Peter Bills: Geniuses of their day, giants of their era

Click to follow
The Independent Online

At a time when Bleddyn Williams, the so-called "Prince of Centres" from Wales, sadly passed away last week at the age of 86, it is appropriate to mark the achievements, especially this year, of the current "King of Centres", Brian O’Driscoll of Ireland.

These two special players lit up their respective eras. No greater praise can be bestowed than that single, unarguable fact.

Williams was the elegant, thrusting midfield player who won fame with the 1950 Lions and went on to lead Wales to victory over the 1953 All Blacks in Cardiff, their last triumph over New Zealand. A product of Rydal School in North Wales which had also produced another huge talent for Welsh rugby in Wilf Wooller, Williams won 22 caps between 1947 and 1955 including five as captain. He strode the stage in the years after the war, in which he had been a glider pilot often behind enemy lines.

The tall, smartly dressed, friendly Welshman dismissed it all as "a bit of fun". That was his way of remaining low key. He preferred to ignore his own brilliance and put the spotlight on others.

Another former pupil of Rydal School, my own father who is now 99, still recalls the genius of Wooller and Williams. "They were exceptional players at school, it was obvious from the start they were uniquely talented. I remember Wooller dropping a goal for Cambridge in the Varsity match from inside his own half.

"My father took me to Iffley Road to see Williams play against Oxford University just after the war. He made a classic break and my father stood up and shouted 'There’s class for you'. Williams had finesse written all over him. He just seemed to know when the opening, the opportunity was there and he had the ability to seize it. His timing was supreme and he made so many tries for others."

O'Driscoll shone just as brightly as a schoolboy at Blackrock College. Word of his genius quickly spread, long before he had won his first cap for Ireland on their tour of Australia in 1999. By then, it was obvious Ireland had unearthed another gem, a boy equipped to follow in the great traditions of Irish back play laid before him by the likes of Jack Kyle, Tony O'Reilly, David Hewitt and Mike Gibson.

O'Driscoll long since entered the pantheon of such greats. His searing pace off a standing start allied to a coruscating hand off and strong build with a low centre of gravity when on the move, has made him a desperately difficult opponent to contain throughout his playing career.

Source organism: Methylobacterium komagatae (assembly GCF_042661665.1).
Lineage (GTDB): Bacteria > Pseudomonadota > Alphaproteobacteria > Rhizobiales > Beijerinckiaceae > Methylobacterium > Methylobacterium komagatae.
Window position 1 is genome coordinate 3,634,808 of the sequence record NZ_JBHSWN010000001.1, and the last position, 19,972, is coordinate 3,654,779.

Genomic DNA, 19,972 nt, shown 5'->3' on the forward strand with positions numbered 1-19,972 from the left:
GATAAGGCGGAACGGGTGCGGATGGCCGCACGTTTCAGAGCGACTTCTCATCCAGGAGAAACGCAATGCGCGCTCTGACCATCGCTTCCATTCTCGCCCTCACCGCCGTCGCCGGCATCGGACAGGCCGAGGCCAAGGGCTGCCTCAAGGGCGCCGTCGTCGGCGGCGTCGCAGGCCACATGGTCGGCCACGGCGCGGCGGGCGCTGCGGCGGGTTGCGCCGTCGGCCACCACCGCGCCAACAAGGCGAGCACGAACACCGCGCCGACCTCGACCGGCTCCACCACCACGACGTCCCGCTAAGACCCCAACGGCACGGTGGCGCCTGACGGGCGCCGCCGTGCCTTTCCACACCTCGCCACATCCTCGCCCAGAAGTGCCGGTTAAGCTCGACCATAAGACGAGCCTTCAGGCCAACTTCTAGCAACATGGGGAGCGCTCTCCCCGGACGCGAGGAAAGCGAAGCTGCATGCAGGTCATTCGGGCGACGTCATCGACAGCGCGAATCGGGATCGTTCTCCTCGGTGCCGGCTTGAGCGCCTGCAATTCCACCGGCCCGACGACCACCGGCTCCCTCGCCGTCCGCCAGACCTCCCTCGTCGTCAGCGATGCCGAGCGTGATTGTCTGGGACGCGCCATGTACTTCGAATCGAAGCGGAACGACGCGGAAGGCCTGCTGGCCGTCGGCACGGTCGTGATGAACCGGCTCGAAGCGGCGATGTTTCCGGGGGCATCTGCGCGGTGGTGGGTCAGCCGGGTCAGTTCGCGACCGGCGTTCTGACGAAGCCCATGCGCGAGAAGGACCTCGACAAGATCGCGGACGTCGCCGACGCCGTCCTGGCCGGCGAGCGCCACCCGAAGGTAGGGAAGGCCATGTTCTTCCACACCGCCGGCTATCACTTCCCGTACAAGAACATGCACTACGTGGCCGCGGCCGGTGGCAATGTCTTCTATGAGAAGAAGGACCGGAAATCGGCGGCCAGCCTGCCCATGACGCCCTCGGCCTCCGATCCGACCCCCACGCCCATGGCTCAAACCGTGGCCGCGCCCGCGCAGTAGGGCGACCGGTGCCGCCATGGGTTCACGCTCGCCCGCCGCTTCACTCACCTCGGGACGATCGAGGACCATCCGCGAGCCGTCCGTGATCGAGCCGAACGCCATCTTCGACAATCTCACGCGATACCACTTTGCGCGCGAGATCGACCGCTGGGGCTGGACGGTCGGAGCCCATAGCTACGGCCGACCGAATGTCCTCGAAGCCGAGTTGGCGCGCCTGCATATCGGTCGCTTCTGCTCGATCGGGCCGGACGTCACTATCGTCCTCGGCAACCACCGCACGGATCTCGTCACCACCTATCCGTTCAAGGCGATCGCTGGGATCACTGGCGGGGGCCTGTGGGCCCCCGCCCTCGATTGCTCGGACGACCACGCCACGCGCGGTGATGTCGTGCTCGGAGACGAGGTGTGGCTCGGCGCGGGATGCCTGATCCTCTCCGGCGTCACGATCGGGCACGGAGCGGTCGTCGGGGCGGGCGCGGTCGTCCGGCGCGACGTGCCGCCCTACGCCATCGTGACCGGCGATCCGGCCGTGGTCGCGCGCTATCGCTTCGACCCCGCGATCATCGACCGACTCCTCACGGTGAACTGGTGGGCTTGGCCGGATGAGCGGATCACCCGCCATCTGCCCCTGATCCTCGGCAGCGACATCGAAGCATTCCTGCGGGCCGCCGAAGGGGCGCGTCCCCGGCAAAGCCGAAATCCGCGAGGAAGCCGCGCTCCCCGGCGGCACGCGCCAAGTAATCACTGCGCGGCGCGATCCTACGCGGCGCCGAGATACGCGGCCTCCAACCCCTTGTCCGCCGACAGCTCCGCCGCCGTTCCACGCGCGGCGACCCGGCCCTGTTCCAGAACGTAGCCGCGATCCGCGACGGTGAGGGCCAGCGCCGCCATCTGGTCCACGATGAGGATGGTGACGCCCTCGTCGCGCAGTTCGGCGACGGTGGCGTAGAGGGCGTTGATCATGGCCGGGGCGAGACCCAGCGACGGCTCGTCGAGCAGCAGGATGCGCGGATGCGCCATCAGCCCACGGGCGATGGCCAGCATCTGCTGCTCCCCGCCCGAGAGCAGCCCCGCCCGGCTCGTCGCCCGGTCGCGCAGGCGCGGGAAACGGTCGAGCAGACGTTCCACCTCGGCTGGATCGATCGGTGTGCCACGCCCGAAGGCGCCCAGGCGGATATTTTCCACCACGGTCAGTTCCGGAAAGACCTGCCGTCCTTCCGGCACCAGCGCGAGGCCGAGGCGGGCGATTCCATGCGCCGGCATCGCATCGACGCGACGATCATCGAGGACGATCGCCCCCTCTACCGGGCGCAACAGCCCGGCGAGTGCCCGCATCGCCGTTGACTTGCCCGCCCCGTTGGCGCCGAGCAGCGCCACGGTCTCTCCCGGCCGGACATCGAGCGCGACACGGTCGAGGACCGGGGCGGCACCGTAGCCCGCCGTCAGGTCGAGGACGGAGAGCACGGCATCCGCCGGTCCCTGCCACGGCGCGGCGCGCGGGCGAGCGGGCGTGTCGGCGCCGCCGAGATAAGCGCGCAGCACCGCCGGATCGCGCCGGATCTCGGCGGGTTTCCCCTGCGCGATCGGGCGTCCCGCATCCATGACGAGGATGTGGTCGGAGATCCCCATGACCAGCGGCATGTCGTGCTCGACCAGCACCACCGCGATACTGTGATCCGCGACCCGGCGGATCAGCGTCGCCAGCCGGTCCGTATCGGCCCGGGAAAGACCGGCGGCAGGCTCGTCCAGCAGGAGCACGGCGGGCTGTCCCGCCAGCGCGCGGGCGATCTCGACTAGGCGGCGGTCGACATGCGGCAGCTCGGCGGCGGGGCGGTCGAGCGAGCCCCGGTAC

For ten years, O'Driscoll has delighted spectators the world over, in just the way Wooller and Williams did all those years ago. Like them, his quality has brought much admiration, his talents obvious and enjoyable to everyone. The hat trick of tries he scored against France in Paris in 2000, his first ever game against the French, enabled Ireland to get a rare win in the French capital.

But 2009 has surpassed all others in O'Driscoll's list of achievements. Intriguingly, it has coincided with an inevitable decline in his pace, a sop to the advancing years. The critics may have been quick to point this out but in reality, it has made little real difference.

His inspirational, courageous performances dragged Ireland to their long awaited Grand Slam in March, then came more talismanic displays that helped inspire team mates to individual heights on Leinster's run to the Heineken Cup title in May.

Finally, after an exhausting season, O'Driscoll was the star of the 2009 Lions, forging a thrilling partnership with the young Welsh centre Jamie Roberts. O'Driscoll's vision, his eye for opportunities, his balance and ability to handle pressure yet still off-load in the tackle made those around him excel. It was always the hallmark of genius that such men lifted those in their company.

O'Driscoll's play has been superlative in this, his 31st year. He has endured the physical battering his status invariably attracts yet continued to inspire the teams in which he has played. Commitment, vision, attacking prowess in seeking an opening and defensive solidity with the ability to read the play and make a vital defensive tackle - O'Driscoll has it all.

That is the way of genius. It is like the beauty of a plant; blossoming, flowering and then finishing. Somehow, every phase bears an element of fragility yet its beauty and sparkle are simply captivating.

Just as they celebrated the genius of Bleddyn Williams in his heyday, we should continue to admire O'Driscoll's five star quality while he still plays. I cannot believe he will play much more than one more season for Ireland.

His departure will leave us the poorer, albeit with the pleasure of a fount of memories.

Comments